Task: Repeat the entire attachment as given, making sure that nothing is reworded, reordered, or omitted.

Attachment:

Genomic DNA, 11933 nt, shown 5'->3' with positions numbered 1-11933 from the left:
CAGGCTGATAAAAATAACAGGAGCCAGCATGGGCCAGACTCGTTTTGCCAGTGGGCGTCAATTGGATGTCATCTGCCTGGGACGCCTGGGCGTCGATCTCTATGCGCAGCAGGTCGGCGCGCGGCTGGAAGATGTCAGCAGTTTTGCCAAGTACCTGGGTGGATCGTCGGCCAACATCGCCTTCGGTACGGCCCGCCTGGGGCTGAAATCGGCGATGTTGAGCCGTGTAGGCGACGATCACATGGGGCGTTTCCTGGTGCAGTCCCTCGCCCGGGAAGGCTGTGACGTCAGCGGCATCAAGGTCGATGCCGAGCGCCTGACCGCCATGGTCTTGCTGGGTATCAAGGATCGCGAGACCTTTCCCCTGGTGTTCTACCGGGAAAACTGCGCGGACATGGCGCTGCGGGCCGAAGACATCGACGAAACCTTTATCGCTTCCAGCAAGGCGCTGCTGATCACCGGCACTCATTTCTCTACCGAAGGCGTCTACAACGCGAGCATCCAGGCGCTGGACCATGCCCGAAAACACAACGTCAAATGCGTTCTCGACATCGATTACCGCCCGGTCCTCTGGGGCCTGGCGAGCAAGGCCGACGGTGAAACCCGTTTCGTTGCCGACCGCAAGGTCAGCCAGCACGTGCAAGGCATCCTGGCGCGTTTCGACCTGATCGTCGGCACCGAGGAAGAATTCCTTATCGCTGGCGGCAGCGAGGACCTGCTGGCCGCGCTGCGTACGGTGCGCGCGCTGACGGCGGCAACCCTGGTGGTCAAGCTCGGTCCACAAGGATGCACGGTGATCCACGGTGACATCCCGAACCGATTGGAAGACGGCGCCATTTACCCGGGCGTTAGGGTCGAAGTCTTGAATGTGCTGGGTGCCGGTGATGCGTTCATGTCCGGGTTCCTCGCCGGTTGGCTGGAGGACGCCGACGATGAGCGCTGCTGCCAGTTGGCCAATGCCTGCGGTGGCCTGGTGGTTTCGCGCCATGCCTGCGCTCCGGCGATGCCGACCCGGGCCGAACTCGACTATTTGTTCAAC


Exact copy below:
Genomic DNA, 11933 nt, shown 5'->3' with positions numbered 1-11933 from the left:
CAGGCTGATAAAAATAACAGGAGCCAGCATGGGCCAGACTCGTTTTGCCAGTGGGCGTCAATTGGATGTCATCTGCCTGGGACGCCTGGGCGTCGATCTCTATGCGCAGCAGGTCGGCGCGCGGCTGGAAGATGTCAGCAGTTTTGCCAAGTACCTGGGTGGATCGTCGGCCAACATCGCCTTCGGTACGGCCCGCCTGGGGCTGAAATCGGCGATGTTGAGCCGTGTAGGCGACGATCACATGGGGCGTTTCCTGGTGCAGTCCCTCGCCCGGGAAGGCTGTGACGTCAGCGGCATCAAGGTCGATGCCGAGCGCCTGACCGCCATGGTCTTGCTGGGTATCAAGGATCGCGAGACCTTTCCCCTGGTGTTCTACCGGGAAAACTGCGCGGACATGGCGCTGCGGGCCGAAGACATCGACGAAACCTTTATCGCTTCCAGCAAGGCGCTGCTGATCACCGGCACTCATTTCTCTACCGAAGGCGTCTACAACGCGAGCATCCAGGCGCTGGACCATGCCCGAAAACACAACGTCAAATGCGTTCTCGACATCGATTACCGCCCGGTCCTCTGGGGCCTGGCGAGCAAGGCCGACGGTGAAACCCGTTTCGTTGCCGACCGCAAGGTCAGCCAGCACGTGCAAGGCATCCTGGCGCGTTTCGACCTGATCGTCGGCACCGAGGAAGAATTCCTTATCGCTGGCGGCAGCGAGGACCTGCTGGCCGCGCTGCGTACGGTGCGCGCGCTGACGGCGGCAACCCTGGTGGTCAAGCTCGGTCCACAAGGATGCACGGTGATCCACGGTGACATCCCGAACCGATTGGAAGACGGCGCCATTTACCCGGGCGTTAGGGTCGAAGTCTTGAATGTGCTGGGTGCCGGTGATGCGTTCATGTCCGGGTTCCTCGCCGGTTGGCTGGAGGACGCCGACGATGAGCGCTGCTGCCAGTTGGCCAATGCCTGCGGTGGCCTGGTGGTTTCGCGCCATGCCTGCGCTCCGGCGATGCCGACCCGGGCCGAACTCGACTATTTGTTCAAC